Incidentally, I just tried updating my nightly Rust, and it stopped working - clang started failing to read the bitcode, bailing out with a vague "error: Invalid record". This is not too surprising, because Rust just landed a big LLVM upgrade two weeks ago. Newer LLVM can read older bitcode files but not the other way around, and even though LLVM 4.0 was released months ago, Apple seems to only sync with trunk yearly, along with major Xcode releases. (You can tell based on the --version output.)

However, Rust can be built against an external LLVM (rather than the fork it uses by default), and AFAIK it tries to preserve compatibility with older versions. So it should still be possible to use the latest rustc, you just have to compile it yourself against a slightly older LLVM.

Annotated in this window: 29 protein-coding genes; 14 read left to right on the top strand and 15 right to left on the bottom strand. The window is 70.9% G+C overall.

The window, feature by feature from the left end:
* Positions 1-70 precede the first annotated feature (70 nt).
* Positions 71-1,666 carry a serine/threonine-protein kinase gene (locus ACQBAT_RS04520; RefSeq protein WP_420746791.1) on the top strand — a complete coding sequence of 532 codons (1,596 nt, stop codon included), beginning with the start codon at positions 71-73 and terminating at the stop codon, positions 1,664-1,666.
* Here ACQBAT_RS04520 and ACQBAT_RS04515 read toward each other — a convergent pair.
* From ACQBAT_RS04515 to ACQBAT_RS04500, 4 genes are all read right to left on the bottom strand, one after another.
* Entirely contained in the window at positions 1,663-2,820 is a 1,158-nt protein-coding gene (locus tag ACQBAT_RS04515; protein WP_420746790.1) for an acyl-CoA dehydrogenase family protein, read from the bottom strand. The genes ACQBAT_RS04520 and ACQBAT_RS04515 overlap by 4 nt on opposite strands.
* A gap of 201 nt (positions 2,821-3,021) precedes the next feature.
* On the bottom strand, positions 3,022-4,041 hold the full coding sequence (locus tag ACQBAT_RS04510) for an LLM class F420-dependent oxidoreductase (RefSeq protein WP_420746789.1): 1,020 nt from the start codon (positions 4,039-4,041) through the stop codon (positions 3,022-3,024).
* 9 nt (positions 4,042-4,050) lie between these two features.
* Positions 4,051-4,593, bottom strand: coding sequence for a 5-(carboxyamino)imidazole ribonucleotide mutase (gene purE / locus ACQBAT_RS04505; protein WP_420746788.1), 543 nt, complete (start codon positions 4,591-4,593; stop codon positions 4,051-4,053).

edit: corrected thinko about .rlibs

Note that I've obviously never written an iOS app, but I figured that Apple required you to submit the source of your app for their auditing process. Which sounds extreme, but this is Apple we're talking about. :)

There was indeed a rule at one point that apps had to be written in C, C++, or Objective-C. This was allegedly implemented in order to ban cross-compilers such as Flash compiler[0]. Presumably they would either require the source code to verify this, or inspect the compiled binary for some identifying feature. However, these rules don't exist in the current version of the guidelines[1].

[0] http://daringfireball.net/2010/04/iphone_agreement_bans_flas...

[1] https://developer.apple.com/app-store/review/guidelines/

This rule got so much press 7 years ago that it will be one of those "truths" about a platform that never dies on internet forums, that and the Playstation platforms using OpenGL as their primary API...

I have submitted an app in the past and no, you don't have to submit the code.

For a brief time they had restrictions on the languages you could use. That was a reaction to Adobe shipping a tool to compile your Flash source into an iOS app. But that didn't last very long.